Noah Way fiercely anti Austrian. How sad.

Noah Way said...

Nah, just anti-stupid.

Bob Roddis said...

The essential purpose of government is to protect us from each other.

Exactly. There is a great necessity for DEFENSIVE violence or the threat thereof and institutions that provide it. Libertarians want to strictly prohibit AGGRESSIVE violence. I fail to see how a rigorous enforcement of personal safety through the normal use of defensive violence while banning aggressive violence would result on any bad outcomes.

Apparently libertarianism would result in both:

A. Petty and outrageously restrictive property lines and associated petty disputes; and

B. No property lines or enforcement of property lines at all SIMULTANEOUSLY with A.

From the brilliant minds of "progressives".

Noah Way said...

“Defensive violence” is the First Strike Doctrine.

Funny how you are st odds with your own cause. Even funnier that you are too dim to understand that.

Bob Roddis said...

Murray Rothbard:

Political theory deals with what is proper or improper for government to do, and government is distinguished from every other group in society as being the institution of organized violence. Libertarianism holds that the ONLY proper role of violence is to DEFEND person and property AGAINST violence, that any use of violence that goes beyond such just defense is itself aggressive, unjust, and criminal. Libertarianism, therefore, is a theory which states that everyone should be free of violent invasion, should be free to do as he sees fit, except invade the person or property of another.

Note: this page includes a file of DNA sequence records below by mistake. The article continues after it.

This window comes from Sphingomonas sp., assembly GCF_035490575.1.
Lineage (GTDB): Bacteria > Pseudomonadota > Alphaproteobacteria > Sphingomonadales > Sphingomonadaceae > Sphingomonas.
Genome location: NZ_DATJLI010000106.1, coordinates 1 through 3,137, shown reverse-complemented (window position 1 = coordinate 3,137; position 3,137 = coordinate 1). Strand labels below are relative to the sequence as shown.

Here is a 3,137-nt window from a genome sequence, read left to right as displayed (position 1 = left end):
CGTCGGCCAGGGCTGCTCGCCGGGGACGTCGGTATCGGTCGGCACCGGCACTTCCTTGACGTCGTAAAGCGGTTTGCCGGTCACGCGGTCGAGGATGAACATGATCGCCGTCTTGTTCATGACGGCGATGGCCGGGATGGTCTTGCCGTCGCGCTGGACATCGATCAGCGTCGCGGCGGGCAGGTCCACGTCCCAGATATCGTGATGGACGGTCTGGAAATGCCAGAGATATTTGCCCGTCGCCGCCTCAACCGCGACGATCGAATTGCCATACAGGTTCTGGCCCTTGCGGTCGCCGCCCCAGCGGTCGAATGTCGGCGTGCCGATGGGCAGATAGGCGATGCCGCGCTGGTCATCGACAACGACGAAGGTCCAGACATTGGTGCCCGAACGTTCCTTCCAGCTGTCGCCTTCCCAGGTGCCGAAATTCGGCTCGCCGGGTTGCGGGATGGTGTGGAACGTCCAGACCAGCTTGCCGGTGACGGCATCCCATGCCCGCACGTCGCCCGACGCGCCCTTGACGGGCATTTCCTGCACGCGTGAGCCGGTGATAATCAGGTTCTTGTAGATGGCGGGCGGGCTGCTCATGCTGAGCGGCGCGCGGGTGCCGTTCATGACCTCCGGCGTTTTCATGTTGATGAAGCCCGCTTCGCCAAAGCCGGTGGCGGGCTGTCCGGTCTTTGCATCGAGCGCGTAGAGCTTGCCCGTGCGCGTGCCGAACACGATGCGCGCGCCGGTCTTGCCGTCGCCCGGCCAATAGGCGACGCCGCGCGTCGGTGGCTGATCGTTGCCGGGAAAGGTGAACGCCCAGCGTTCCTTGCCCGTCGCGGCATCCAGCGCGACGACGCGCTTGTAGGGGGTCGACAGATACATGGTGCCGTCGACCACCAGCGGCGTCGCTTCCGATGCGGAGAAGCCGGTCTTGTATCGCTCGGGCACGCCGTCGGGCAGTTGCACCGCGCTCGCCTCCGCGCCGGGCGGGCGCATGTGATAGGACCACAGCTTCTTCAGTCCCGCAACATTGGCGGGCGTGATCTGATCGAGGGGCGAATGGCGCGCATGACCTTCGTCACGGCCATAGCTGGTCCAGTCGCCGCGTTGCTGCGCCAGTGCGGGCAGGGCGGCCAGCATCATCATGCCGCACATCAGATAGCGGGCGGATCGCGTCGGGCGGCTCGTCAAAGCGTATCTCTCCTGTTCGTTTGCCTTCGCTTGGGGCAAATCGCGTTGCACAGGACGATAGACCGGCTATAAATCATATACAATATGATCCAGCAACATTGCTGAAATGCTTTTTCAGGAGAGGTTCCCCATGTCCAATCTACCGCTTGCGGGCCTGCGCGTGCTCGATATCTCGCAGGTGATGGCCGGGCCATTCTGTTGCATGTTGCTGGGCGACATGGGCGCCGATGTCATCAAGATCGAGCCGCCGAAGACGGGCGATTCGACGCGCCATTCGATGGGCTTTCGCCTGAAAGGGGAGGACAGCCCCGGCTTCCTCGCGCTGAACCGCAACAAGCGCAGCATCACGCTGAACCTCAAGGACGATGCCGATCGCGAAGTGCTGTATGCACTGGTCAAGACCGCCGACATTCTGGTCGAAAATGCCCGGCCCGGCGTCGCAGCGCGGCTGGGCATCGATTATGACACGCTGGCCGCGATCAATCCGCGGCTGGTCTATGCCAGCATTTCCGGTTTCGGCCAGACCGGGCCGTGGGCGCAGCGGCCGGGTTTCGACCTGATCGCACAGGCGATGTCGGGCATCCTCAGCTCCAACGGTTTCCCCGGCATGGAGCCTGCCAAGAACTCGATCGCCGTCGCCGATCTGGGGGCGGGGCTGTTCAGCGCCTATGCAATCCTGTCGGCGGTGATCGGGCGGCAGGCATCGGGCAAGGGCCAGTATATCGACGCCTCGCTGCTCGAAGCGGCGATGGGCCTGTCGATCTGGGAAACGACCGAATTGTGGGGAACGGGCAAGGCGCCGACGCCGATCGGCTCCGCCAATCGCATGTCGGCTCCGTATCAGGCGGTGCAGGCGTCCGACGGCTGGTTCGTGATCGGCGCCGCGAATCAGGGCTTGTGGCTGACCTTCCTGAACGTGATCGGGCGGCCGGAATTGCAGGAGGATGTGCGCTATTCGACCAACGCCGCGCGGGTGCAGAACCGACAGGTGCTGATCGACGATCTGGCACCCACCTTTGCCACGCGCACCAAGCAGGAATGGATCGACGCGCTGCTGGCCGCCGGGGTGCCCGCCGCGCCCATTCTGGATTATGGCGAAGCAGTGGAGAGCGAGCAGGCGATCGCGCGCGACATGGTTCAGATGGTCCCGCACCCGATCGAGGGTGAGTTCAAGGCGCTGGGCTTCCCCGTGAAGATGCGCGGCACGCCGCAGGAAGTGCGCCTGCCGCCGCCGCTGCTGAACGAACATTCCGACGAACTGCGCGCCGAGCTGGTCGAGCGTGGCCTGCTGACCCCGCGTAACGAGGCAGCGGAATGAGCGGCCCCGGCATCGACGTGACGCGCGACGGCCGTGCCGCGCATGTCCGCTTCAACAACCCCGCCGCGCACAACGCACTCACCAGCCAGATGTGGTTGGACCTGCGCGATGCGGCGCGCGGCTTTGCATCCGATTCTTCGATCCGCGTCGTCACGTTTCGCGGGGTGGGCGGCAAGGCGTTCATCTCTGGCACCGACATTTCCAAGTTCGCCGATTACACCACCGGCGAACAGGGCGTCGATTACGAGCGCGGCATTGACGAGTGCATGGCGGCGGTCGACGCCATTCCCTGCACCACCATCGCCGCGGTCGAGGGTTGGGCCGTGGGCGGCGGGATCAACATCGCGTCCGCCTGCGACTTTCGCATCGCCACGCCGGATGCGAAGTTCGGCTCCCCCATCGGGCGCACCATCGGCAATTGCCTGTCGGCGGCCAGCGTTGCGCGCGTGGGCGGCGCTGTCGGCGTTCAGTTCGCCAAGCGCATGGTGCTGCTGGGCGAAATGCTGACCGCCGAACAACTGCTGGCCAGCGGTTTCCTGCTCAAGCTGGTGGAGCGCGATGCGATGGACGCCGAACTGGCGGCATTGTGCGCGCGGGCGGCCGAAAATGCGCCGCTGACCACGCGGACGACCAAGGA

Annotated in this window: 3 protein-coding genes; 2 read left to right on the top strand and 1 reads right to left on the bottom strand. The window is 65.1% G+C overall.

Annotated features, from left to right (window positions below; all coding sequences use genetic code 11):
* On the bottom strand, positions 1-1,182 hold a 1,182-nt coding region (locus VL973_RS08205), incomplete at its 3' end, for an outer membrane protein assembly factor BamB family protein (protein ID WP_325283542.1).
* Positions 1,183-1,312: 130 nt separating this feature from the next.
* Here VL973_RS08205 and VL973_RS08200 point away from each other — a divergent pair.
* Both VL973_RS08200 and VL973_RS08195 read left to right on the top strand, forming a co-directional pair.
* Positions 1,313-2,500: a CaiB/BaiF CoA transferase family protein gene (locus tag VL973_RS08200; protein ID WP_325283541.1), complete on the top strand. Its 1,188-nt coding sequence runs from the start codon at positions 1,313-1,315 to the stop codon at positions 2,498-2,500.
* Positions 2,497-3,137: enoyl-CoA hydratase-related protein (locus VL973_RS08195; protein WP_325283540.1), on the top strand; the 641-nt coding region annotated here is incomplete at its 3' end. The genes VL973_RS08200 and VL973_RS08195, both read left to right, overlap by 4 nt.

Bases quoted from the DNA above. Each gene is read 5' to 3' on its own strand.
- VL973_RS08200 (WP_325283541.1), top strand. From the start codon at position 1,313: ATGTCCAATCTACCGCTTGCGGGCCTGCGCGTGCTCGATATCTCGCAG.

Noah Way, it’s a positive thing that you find it necessary to lie about libertarian proposals. It shows you have nothing else.

Noah Way said...

RODDIS: One would think that being trained as a lawyer you would have a better grasp of of logic and the fundamental contradictions inherent in both libertarianism and your own writing on the matter.

AXEC / E.K-H said...

Bob Roddis

There is political agenda pushing and there is science. Economics as science tries to figure out how the monetary economy works. Austrian economics is proto-scientific garbage and a smokescreen for agenda pushing which comes under the euphemistic heading of Libertarianism.

Clearly, Austrians violate the principle of separation of politics and science since von Mises.

Your discussion of defensive or aggressive violence has no economic content. Worse, it misses the point. Compared to open violence, continuous low-intensity aggression/violence is currently the greater problem.

The upshot is, that this type of almost imperceptible violence is built right into the price system. And this brings us back to the heart of economics.

Contrary to Hayek, the major function of the price mechanism is NOT information processing and signaling but imperceptible redistribution. What is advertised as optimal functioning of an anonymous and apparently non-violent market system is, in fact, an impenetrable mechanism of continuous low-intensity redistribution.#1

To paint the market system as a superior information processor instead of a merciless slow-motion executor is one of the greatest deceptions of Austrianism.

Egmont Kakarot-Handtke

#1 Pareto-efficiency, Hayek’s marvel, and the invisible executor